Article by Jennifer Moss
Numerous studies show that job stress places a significant weight on most working adults. In Great Britain, the recent labour report stated that in 2014/15, stress accounted for 35% of all work related ill health cases and 43% of all working days lost due to ill health. In 2012, there were 10.4 million days lost to stress, with the cost of ‘sick’ days totalling almost £6.5 billion. According to the American Institute of Stress (AIS), stress carries a hefty price tag for American employers. The annual cost to the industry was an estimated $300 billion as result of accidents, absenteeism, turnover, reduced productivity and direct medical, legal, and insurance costs.
This is certainly cause for concern. Rest assured – there are ways we can mitigate the increasing negative impacts of stress in our workplace. Surprisingly, it might be easier than we think. Researchers from the University of Warwick in the UK found that people who are happy at work are about 12% more productive. Shawn Anchor, author of The Happiness Advantage, has quantified the benefits of a happy company – sales increase by 37%, productivity 31%, and accuracy on tasks improves by 19%. And, of course, there’s the overall win of feeling happier as an individual and collectively within a high-performing culture.
Here are six activities to kick-start the happiness habits for a thriving workplace experience:
1. Reason Of The Week
Start a “Reason of the Week” where you and your team stand up and share why everyone is committed to doing their best work this week. Remind yourself why you do what you do, and for whom. Not only will people come up with innovative ideas – even more meaningfully – when these reasons are shared among peers, it also unifies the team while generating purpose-driven reasons to stay committed to the greater goals.
2. Thank You Emails
The habit of thanks. Before you close your laptop or sign off for the day, send out a ‘thank you’ email/tweet or text to someone for a job well done. Set a calendar reminder to make this a weekly habit. It only has to a few minutes, but it could make that person’s day. Plus, it offers huge improvements to our well-being. New research states that we experience a rush of endorphins when we do something kind for someone else.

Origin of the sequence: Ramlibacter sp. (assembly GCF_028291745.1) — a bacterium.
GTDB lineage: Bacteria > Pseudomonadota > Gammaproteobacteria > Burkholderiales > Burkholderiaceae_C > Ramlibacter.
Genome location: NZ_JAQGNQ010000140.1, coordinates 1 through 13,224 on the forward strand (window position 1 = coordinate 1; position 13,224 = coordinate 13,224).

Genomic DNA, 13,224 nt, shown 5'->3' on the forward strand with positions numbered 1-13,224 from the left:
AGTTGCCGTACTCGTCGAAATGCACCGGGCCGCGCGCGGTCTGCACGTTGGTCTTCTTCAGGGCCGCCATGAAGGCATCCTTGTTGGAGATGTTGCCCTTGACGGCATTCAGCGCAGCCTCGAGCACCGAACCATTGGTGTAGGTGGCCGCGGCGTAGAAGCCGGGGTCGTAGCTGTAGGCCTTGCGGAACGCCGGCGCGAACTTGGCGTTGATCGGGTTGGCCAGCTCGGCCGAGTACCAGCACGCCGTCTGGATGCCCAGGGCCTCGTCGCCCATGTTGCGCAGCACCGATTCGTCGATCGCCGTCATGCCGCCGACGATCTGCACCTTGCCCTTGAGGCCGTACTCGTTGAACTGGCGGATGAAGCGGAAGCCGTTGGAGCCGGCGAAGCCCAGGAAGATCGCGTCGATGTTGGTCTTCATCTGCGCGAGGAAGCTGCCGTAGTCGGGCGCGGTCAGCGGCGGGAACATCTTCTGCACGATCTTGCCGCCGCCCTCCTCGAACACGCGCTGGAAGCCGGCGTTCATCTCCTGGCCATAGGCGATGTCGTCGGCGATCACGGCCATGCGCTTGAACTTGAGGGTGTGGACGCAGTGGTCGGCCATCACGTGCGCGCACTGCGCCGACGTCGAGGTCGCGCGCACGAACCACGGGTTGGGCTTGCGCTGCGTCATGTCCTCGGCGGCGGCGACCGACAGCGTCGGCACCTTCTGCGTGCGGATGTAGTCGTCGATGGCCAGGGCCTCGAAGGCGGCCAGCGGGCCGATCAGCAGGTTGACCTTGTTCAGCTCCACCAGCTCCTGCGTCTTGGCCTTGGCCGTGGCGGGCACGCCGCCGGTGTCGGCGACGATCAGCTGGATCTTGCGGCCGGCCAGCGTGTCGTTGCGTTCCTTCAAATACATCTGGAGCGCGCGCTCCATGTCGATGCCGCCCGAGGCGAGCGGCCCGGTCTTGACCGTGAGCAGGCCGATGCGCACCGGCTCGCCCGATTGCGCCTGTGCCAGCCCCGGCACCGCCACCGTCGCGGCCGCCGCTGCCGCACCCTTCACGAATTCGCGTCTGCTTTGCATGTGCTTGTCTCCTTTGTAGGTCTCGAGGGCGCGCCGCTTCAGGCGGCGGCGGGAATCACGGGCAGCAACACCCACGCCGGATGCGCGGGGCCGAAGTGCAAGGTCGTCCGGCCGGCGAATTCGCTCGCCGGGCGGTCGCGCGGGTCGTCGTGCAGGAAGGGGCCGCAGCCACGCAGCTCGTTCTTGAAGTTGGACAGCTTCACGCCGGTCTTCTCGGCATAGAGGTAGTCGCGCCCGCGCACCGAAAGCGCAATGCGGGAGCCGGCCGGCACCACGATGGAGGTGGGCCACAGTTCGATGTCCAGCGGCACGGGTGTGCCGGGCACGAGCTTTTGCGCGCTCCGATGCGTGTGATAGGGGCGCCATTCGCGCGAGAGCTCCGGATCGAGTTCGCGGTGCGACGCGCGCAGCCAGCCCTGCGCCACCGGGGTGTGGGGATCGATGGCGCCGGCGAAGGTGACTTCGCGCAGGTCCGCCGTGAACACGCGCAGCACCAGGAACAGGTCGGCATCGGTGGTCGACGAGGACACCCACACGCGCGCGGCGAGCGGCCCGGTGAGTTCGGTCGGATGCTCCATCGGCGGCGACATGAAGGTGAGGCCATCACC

3. Walking Meetings
Take the next meeting standing up, or walking around. We often think that we’re too far behind on our workload to move from our desk and our work, but the opposite is true. The more we get up and stretch and move, the more productive we are. Research found that creative output increased by an average of 60 percent when the person was walking. (Oppezzo, 2014).
4. Resilience Reminders
Remind yourself of your resilience: To start, describe one low point you’ve experienced at work. Then list two or three reasons why you’re grateful for that experience or describe something positive that’s come out of it. Try to reframe negative experiences this way as often as possible. Memories are powerful. If we reflect on them positively, we’ll feel better in the moment and predict a happier future.
5. Practice Gratitude
We all experience success and failures at work – and some days will be harder than others. While it is crucial to learn and grow from the disappointments, it is equally as important to recognize the accomplishments. Start by practicing gratitude with intention to avoid ruminating on the more challenging aspects of work. In our office at Plasticity, we have one giant wall where we post sticky notes of our gratitude and now the wall is filled with positive thoughts. Reading and re-reading the happy notes of others can be the perfect pick-me-up on those stressed-out days.
6. Put Yourself First
Get in the habit of putting yourself first at least once (preferably more – but let’s start with once) per day. Take 20 minutes to read something that has no purpose but provides joy. Take five minutes longer to enjoy your coffee without diving into emails. Enjoy a 15-minute nap or quiet time at lunch to reset. Start with small bites of time to give your brain the rest it needs to be productive and innovative and engaged. Emotional control and good leadership come with a well-rested and productive brain. To do that means self-care – something that way too many of us don’t consider as valuable. In my business, that is the most valuable consideration of all.